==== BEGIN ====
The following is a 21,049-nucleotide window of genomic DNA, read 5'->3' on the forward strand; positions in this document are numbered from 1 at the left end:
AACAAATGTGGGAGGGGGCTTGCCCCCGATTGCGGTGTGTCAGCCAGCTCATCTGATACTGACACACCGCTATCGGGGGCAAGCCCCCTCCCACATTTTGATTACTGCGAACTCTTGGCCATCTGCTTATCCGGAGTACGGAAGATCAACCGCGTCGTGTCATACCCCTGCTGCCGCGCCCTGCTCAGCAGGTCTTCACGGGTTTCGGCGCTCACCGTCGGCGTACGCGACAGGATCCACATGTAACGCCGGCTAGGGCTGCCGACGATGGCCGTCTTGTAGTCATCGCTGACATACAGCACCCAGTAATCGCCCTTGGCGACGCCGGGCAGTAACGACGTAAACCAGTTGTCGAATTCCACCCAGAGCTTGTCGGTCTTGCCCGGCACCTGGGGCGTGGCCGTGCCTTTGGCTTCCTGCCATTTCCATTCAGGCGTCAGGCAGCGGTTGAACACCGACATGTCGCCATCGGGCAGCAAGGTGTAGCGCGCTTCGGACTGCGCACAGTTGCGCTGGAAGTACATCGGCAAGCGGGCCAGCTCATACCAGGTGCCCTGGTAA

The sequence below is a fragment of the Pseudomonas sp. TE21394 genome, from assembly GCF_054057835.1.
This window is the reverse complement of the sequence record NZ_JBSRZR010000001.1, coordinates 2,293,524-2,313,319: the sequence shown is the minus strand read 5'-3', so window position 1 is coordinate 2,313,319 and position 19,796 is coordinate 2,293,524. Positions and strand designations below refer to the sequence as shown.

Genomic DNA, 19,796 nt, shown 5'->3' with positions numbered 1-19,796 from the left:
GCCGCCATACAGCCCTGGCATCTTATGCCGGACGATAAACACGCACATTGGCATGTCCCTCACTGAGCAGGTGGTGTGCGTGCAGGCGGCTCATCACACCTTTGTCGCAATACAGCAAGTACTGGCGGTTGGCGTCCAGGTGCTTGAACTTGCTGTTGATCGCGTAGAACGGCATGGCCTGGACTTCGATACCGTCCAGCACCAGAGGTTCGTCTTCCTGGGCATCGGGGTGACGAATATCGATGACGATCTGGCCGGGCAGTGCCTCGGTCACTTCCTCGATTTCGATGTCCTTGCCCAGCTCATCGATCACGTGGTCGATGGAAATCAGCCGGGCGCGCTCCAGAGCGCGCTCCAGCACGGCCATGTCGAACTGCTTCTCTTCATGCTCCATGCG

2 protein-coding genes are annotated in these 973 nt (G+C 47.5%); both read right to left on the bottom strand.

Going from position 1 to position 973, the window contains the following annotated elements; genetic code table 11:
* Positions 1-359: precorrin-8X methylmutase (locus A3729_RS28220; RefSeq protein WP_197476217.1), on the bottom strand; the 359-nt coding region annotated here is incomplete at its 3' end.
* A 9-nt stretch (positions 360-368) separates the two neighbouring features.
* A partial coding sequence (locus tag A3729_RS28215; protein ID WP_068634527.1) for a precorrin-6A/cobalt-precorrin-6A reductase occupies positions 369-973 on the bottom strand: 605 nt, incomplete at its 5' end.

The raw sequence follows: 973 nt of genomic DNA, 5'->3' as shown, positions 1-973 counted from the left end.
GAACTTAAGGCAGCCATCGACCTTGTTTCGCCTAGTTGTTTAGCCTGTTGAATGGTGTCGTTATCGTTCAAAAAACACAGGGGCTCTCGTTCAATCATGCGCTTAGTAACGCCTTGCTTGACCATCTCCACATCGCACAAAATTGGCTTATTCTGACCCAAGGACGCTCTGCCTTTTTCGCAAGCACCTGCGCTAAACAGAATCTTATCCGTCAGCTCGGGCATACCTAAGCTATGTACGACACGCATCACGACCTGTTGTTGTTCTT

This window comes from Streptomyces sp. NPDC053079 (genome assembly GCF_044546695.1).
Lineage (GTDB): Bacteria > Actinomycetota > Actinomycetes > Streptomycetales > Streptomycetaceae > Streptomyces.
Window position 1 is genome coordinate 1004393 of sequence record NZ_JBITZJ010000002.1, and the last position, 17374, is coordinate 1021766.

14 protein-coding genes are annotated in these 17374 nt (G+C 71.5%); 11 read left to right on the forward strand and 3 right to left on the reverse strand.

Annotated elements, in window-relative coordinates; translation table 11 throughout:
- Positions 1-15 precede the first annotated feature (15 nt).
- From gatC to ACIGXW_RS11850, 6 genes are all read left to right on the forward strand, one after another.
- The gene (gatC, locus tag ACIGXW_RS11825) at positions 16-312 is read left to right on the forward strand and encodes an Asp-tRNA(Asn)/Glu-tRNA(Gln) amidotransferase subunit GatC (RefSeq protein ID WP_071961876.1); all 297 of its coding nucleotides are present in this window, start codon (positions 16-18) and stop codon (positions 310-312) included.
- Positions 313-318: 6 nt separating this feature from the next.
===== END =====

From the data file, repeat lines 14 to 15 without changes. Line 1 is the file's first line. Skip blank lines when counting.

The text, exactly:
This window comes from Streptomyces sp. NPDC053079 (genome assembly GCF_044546695.1).
Lineage (GTDB): Bacteria > Actinomycetota > Actinomycetes > Streptomycetales > Streptomycetaceae > Streptomyces.